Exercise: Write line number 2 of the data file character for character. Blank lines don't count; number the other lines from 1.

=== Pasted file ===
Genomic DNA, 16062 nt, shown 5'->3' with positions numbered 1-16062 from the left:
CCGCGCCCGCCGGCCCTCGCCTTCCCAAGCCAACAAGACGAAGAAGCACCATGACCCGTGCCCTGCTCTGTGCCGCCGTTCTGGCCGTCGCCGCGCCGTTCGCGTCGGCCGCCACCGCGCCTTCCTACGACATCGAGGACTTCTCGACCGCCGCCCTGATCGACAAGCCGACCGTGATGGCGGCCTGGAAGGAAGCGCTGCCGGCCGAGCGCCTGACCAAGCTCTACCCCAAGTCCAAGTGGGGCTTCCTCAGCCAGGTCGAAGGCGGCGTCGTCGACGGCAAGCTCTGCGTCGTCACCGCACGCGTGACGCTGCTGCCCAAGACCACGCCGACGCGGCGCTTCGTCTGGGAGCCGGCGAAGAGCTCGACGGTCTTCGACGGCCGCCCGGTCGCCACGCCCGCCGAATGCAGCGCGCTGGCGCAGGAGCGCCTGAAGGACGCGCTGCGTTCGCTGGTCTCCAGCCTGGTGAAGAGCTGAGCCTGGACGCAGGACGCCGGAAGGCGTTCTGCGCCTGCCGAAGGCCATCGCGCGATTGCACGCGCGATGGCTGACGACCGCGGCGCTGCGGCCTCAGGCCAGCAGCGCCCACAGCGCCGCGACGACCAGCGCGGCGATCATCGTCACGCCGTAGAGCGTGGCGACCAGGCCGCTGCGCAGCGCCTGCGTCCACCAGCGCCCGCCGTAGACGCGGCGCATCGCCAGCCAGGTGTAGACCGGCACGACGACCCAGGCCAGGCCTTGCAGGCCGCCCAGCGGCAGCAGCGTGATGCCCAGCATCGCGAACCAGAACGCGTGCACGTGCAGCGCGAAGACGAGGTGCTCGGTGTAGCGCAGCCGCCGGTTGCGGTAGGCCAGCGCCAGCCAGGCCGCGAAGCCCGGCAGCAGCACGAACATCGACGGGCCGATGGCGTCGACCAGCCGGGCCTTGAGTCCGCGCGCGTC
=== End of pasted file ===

CCGCGCCCGCCGGCCCTCGCCTTCCCAAGCCAACAAGACGAAGAAGCACCATGACCCGTGCCCTGCTCTGTGCCGCCGTTCTGGCCGTCGCCGCGCCGTTCGCGTCGGCCGCCACCGCGCCTTCCTACGACATCGAGGACTTCTCGACCGCCGCCCTGATCGACAAGCCGACCGTGATGGCGGCCTGGAAGGAAGCGCTGCCGGCCGAGCGCCTGACCAAGCTCTACCCCAAGTCCAAGTGGGGCTTCCTCAGCCAGGTCGAAGGCGGCGTCGTCGACGGCAAGCTCTGCGTCGTCACCGCACGCGTGACGCTGCTGCCCAAGACCACGCCGACGCGGCGCTTCGTCTGGGAGCCGGCGAAGAGCTCGACGGTCTTCGACGGCCGCCCGGTCGCCACGCCCGCCGAATGCAGCGCGCTGGCGCAGGAGCGCCTGAAGGACGCGCTGCGTTCGCTGGTCTCCAGCCTGGTGAAGAGCTGAGCCTGGACGCAGGACGCCGGAAGGCGTTCTGCGCCTGCCGAAGGCCATCGCGCGATTGCACGCGCGATGGCTGACGACCGCGGCGCTGCGGCCTCAGGCCAGCAGCGCCCACAGCGCCGCGACGACCAGCGCGGCGATCATCGTCACGCCGTAGAGCGTGGCGACCAGGCCGCTGCGCAGCGCCTGCGTCCACCAGCGCCCGCCGTAGACGCGGCGCATCGCCAGCCAGGTGTAGACCGGCACGACGACCCAGGCCAGGCCTTGCAGGCCGCCCAGCGGCAGCAGCGTGATGCCCAGCATCGCGAACCAGAACGCGTGCACGTGCAGCGCGAAGACGAGGTGCTCGGTGTAGCGCAGCCGCCGGTTGCGGTAGGCCAGCGCCAGCCAGGCCGCGAAGCCCGGCAGCAGCACGAACATCGACGGGCCGATGGCGTCGACCAGCCGGGCCTTGAGTCCGCGCGCGTC